Dr. Mersad Alimoradi 18 Aug 2021

After prostate surgery, many men develop urinary incontinence. It can become embarrassing and interfere with the quality of life if not properly dealt with.

In most cases, urinary incontinence after prostate surgery resolves on its own. In some men, however, it persists and becomes a real burden.

The artificial urinary sphincter is a prosthetic device that’s implanted around the urethra to prevent urine from leaking out involuntarily. This device allows the patient to control urination with the click of a button.

It is considered the gold standard treatment for urinary incontinence after prostate surgery if all other measures fail.

Keep reading to learn more about artificial urinary sphincters and how they work!

What is Stress Urinary Incontinence?

Urinary incontinence is the involuntary loss of urine. Stress incontinence is a major type of urinary incontinence that can occur in both men and women.

Stress incontinence is when urine leaks as a result of increased abdominal pressure - when you laugh, sneeze, or cough for example.

In women, stress urinary incontinence usually happens as a result of aging or as the long-term aftermath of childbirth. Both of these things damage the natural urinary sphincter and surrounding nerves.

In men, Stress incontinence usually happens after prostate surgery (prostatectomy or TURP) due to nerve damage or direct damage to the natural urinary sphincter.

Mechanism of Stress Incontinence

In order to understand how the artificial urinary sphincter works, you first need to learn a little more about the anatomy and physiology that goes into urination.

Urine goes down from the kidneys to the bladder to be stored. When you want to urinate, the urine goes down from the bladder into the urethra, which is a muscular tube that leads urine outside of your body.

Right below the bladder, and just around the first part of your urethra is the “urinary sphincter”.  This is a strong circular muscle responsible for holding the urine inside the bladder and preventing it from going out.

The problem is that the natural urinary sphincter is located inside the prostate. This is why prostate surgery commonly insures this sphincter and makes it incompetent.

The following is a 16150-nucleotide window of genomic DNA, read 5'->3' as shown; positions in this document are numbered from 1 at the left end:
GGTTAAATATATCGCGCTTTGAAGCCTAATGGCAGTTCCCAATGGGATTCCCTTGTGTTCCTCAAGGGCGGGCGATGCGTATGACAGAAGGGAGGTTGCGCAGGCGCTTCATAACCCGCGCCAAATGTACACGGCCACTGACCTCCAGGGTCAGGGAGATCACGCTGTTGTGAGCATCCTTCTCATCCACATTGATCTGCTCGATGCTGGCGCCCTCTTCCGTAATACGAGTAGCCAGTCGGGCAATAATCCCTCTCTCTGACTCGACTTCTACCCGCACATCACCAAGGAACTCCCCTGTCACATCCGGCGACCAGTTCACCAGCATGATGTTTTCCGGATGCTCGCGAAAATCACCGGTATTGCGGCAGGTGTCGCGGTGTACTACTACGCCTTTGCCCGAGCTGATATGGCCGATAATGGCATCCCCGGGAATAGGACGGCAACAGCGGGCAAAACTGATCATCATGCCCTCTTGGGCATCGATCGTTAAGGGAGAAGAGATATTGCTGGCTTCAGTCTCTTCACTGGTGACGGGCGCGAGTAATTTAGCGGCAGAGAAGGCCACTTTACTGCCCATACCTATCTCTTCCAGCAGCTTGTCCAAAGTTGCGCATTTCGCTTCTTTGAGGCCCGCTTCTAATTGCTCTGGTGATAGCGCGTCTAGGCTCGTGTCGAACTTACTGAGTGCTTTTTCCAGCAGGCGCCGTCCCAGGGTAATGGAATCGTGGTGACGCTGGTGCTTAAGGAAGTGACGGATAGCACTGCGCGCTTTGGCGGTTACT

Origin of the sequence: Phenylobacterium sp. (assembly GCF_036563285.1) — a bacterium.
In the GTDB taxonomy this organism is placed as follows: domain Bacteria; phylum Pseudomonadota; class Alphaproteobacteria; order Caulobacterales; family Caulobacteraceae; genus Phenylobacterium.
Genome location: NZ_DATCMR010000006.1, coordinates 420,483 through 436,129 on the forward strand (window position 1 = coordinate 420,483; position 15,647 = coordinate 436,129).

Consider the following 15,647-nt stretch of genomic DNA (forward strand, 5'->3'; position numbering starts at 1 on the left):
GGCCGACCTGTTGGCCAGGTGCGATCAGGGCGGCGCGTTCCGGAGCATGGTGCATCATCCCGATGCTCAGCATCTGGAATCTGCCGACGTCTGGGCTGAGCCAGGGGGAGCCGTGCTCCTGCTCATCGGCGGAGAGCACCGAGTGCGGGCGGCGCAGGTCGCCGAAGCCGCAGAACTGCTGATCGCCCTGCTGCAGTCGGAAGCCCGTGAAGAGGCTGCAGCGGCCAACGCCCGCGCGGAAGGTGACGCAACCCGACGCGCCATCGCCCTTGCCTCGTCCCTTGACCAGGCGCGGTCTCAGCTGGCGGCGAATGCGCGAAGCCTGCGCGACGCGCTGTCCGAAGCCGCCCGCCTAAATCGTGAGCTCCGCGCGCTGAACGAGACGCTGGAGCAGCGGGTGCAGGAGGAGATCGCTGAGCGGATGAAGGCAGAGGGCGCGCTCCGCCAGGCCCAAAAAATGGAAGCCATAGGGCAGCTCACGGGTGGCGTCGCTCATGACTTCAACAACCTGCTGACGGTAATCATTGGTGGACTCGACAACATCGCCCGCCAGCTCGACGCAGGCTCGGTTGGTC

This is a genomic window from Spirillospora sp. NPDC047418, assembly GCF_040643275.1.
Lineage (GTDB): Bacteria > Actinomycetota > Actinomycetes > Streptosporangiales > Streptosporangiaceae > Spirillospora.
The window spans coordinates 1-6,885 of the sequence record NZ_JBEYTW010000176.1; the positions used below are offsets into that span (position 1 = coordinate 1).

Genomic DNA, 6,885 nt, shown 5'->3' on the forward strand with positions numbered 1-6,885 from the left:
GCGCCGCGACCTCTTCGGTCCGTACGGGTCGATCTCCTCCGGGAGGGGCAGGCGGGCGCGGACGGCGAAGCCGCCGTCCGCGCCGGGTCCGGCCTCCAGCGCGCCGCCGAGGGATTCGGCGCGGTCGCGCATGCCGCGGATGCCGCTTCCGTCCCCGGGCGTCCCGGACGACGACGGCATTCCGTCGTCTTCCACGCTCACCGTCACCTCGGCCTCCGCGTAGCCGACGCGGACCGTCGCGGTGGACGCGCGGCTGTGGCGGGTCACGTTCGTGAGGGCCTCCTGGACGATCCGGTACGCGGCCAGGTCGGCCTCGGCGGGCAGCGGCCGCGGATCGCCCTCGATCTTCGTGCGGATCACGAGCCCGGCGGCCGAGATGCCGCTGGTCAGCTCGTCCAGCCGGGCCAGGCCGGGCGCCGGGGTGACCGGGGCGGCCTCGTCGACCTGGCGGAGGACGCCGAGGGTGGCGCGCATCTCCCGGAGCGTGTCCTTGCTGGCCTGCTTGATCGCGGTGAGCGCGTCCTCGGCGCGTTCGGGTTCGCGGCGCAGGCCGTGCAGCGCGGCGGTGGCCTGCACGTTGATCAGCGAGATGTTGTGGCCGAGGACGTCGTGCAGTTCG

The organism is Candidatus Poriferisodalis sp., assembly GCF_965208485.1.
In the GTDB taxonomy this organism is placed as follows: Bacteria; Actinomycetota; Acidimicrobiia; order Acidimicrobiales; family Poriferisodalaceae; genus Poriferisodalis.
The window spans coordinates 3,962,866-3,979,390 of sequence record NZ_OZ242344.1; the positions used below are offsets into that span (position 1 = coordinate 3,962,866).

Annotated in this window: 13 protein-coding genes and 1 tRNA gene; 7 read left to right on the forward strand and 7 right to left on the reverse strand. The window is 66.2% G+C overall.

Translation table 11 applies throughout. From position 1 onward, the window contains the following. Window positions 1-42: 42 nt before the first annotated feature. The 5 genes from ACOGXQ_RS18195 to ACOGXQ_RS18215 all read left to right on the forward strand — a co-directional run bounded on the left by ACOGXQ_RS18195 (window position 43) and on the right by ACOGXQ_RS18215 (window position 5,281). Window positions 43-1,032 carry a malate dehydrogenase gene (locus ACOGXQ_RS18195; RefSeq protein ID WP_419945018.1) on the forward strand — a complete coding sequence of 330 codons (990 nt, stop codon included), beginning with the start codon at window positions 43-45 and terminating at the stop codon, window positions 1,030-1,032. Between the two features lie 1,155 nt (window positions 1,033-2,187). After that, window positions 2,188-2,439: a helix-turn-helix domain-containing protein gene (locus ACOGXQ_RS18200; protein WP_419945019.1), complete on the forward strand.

When the sphincter is incompetent for any reason (whether it is prostate surgery or not), then it will fail to stay closed against increased pressure. When you sneeze, jump, or laugh, you will be putting pressure on your bladder. If your urinary sphincter is incompetent, then urine will leak out. This is stress urinary incontinence.

How Does an Artificial Urinary Sphincter Work

The goal of an artificial urinary sphincter is to replace the function of your incompetent natural urinary sphincter. It prevents urine from leaking out unless you want to urinate.

An artificial urinary sphincter (AUS) is made of 3 parts connected together with plastic flexible tubes:

  • A cuff: this goes around your urethra and shuts it tight
  • A reservoir balloon: this balloon contains sterile saline (saltwater) and is implanted in your pelvis
  • A pump: the pump is implanted in your scrotum and has an activation button that you can palpate and press when you want to urinate


Three-piece artificial urinary sphincter showing the balloon reservoir, cuff and pump
Three-piece Artificial Urinary Sphincter
BruceBlaus. staff (2014). "Medical gallery of Blausen Medical 2014". WikiJournal of Medicine 1 (2). DOI:10.15347/wjm/2014.010. ISSN 2002-4436., CC BY 3.0, via Wikimedia Commons


Artificial Urinary Sphincters AMS 800 (left), ZSI 375 (right)
Artificial urinary sphincters (left to right: AMS 800 and ZSI 375)